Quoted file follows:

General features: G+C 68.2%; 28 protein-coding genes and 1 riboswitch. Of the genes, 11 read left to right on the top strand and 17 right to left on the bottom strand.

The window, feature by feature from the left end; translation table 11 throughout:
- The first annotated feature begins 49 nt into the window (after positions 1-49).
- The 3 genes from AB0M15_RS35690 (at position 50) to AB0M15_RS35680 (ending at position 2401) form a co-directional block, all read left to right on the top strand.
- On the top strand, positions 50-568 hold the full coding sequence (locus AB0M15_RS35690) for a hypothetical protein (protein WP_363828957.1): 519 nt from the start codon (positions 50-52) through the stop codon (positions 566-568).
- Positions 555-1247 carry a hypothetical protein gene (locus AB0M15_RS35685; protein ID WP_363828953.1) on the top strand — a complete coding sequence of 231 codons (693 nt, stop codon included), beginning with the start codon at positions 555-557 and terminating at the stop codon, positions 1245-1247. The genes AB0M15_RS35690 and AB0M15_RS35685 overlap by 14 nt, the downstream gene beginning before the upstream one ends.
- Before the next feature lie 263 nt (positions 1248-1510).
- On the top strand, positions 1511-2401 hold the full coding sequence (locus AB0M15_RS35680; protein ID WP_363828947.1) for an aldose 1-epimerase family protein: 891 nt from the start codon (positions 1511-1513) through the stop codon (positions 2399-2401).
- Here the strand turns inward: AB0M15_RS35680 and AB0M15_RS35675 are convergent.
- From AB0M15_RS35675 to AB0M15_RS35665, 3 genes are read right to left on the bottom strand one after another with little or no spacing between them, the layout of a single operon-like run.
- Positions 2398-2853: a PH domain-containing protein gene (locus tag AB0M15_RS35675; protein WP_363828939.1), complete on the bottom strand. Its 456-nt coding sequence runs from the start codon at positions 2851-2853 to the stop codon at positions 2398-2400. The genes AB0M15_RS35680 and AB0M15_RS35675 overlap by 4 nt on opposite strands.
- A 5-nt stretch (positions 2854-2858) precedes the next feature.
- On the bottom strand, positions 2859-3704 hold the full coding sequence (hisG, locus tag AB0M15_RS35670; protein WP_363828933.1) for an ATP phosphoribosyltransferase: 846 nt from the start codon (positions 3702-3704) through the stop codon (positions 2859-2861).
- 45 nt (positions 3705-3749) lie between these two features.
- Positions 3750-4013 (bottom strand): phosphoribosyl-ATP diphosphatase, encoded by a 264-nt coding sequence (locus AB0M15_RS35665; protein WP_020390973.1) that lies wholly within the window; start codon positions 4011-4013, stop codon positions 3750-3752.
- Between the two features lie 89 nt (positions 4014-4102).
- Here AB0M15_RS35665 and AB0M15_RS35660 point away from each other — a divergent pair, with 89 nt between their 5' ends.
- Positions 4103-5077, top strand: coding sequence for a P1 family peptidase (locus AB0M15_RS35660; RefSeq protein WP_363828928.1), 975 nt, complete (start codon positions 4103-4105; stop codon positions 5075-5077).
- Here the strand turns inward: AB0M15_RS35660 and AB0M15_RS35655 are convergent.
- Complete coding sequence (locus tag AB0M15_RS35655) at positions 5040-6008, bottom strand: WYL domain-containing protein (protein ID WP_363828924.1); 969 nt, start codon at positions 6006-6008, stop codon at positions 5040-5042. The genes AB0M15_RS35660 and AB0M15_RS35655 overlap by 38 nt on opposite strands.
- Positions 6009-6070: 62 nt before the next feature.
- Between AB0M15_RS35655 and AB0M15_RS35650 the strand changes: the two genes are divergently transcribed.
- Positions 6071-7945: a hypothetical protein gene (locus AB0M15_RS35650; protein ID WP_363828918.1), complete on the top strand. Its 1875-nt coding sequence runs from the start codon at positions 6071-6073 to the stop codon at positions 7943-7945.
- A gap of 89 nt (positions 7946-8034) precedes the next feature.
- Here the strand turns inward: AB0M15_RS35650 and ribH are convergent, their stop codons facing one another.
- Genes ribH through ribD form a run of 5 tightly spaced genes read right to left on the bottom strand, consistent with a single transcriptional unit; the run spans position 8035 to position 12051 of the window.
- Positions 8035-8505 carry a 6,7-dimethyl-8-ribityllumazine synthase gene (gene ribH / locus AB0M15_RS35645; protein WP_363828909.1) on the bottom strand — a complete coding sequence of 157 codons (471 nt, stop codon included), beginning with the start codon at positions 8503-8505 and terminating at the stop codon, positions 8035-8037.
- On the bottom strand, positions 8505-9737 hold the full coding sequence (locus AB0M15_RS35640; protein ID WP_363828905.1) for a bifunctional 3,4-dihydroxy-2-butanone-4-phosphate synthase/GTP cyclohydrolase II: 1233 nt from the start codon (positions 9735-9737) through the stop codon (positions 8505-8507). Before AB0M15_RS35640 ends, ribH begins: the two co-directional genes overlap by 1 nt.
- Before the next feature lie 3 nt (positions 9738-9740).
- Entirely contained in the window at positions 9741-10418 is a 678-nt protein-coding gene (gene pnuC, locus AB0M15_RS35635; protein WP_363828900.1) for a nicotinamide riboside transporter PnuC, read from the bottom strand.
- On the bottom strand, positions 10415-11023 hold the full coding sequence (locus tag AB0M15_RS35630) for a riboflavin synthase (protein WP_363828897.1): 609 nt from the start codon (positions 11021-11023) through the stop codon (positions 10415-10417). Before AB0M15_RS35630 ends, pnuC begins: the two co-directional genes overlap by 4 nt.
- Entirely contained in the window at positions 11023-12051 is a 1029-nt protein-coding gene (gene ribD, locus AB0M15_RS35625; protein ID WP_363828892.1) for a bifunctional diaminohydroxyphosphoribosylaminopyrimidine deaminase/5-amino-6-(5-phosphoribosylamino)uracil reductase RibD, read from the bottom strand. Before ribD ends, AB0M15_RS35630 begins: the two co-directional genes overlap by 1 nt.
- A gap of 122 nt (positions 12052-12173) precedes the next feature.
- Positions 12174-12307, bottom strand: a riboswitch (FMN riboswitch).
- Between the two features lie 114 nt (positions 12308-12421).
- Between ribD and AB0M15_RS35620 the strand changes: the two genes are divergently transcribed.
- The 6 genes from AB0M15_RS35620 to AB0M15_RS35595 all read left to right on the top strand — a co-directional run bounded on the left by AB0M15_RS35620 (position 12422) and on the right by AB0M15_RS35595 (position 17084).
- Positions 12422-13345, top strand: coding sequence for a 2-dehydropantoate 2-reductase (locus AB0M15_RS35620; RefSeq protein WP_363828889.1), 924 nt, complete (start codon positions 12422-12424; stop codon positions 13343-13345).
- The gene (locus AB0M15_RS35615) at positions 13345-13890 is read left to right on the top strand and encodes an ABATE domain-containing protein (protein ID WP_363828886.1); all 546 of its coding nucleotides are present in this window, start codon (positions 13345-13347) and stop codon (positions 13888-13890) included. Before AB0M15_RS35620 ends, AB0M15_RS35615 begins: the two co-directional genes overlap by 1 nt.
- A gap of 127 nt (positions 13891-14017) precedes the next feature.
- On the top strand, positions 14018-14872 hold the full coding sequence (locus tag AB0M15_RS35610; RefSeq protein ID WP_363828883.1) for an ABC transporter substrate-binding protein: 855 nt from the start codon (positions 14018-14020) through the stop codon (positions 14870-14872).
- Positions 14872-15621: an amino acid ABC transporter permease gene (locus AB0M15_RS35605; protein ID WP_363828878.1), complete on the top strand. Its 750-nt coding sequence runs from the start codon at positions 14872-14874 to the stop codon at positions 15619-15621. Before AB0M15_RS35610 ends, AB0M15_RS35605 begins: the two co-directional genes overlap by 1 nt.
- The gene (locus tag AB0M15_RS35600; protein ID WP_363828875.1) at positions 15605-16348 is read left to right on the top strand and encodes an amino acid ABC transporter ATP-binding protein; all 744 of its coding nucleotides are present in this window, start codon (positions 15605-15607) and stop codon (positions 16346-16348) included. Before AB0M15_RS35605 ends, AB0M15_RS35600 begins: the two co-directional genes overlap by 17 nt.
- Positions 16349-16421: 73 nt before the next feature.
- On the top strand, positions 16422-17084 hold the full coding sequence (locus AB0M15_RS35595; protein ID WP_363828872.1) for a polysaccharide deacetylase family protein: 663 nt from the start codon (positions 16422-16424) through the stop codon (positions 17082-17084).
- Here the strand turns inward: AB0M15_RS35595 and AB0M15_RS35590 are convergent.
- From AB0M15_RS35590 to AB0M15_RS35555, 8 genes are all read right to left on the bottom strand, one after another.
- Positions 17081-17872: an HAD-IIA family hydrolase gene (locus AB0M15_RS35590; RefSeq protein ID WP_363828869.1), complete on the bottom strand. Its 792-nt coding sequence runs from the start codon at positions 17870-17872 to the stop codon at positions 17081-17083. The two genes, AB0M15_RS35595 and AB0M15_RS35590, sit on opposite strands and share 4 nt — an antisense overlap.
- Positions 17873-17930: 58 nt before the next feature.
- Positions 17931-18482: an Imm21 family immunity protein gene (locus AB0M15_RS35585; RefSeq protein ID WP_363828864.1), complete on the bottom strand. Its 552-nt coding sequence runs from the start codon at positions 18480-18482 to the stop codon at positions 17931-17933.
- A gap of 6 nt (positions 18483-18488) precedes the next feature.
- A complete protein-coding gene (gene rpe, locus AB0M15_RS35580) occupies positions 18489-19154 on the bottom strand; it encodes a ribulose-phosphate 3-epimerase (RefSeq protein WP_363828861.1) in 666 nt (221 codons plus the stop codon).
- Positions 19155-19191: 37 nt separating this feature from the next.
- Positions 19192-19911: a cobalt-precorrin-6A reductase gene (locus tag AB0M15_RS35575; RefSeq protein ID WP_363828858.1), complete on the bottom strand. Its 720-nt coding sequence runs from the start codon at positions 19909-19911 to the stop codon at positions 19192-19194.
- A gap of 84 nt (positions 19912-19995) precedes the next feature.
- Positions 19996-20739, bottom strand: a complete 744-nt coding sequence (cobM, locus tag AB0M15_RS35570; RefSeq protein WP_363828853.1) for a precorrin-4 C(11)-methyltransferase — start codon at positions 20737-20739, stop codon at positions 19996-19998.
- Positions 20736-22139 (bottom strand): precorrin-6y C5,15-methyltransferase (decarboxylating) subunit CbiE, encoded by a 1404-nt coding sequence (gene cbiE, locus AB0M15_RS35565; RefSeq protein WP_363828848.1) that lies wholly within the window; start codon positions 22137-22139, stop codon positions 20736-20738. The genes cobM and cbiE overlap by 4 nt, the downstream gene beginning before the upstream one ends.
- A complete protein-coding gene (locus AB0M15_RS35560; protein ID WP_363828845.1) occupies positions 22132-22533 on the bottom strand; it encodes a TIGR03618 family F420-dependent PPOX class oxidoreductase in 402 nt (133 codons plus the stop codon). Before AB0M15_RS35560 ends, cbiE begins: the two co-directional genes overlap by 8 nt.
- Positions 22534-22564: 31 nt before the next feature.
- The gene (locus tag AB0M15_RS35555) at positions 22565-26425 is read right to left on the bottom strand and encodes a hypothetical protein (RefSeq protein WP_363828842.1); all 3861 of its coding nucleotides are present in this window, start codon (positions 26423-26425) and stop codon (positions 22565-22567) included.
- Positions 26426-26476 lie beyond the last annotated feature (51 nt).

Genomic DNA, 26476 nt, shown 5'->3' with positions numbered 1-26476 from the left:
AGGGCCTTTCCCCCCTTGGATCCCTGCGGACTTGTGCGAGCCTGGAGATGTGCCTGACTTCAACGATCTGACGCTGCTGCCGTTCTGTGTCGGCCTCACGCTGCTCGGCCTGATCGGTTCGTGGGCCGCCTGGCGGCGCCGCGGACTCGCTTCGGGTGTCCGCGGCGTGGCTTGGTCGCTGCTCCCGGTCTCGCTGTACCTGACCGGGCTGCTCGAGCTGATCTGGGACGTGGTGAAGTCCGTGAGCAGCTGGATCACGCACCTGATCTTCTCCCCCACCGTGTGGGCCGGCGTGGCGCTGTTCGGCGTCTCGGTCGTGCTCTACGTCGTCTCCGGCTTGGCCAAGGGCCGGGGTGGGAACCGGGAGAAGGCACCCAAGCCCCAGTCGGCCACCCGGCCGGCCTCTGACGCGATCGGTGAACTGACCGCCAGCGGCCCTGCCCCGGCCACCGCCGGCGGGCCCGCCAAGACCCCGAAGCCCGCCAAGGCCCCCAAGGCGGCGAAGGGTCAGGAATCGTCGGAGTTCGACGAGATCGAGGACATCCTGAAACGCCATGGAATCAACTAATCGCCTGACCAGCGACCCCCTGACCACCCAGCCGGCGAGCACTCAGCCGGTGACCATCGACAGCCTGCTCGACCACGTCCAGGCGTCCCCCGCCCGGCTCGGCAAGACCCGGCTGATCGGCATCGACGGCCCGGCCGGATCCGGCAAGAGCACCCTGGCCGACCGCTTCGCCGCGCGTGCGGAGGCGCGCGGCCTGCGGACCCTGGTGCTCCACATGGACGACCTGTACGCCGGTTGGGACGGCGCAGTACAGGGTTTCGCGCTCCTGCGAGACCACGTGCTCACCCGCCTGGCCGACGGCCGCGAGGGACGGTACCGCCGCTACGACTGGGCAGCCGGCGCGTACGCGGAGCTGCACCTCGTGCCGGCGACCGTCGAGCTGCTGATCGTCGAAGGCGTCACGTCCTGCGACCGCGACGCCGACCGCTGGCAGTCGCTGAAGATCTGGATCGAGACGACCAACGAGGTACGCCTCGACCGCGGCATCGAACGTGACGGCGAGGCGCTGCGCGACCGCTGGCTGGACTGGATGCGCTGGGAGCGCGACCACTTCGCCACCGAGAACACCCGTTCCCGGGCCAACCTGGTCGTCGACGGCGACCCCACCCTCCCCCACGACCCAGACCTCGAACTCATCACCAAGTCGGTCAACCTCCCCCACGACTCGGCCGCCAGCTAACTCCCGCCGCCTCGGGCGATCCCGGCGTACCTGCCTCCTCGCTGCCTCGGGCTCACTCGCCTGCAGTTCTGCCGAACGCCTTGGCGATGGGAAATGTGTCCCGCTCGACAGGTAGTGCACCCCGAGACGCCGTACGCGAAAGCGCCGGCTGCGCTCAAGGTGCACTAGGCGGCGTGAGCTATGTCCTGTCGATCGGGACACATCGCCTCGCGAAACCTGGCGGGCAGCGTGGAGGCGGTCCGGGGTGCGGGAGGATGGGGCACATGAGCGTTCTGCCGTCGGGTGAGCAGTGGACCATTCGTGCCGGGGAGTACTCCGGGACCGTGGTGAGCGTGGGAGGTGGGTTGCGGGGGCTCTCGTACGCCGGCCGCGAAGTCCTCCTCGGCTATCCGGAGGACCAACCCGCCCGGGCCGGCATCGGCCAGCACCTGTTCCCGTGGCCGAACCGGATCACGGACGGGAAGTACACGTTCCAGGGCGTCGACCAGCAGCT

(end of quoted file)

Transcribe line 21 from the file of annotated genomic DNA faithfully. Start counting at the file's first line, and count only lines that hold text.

- Positions 6009-6070: 62 nt before the next feature.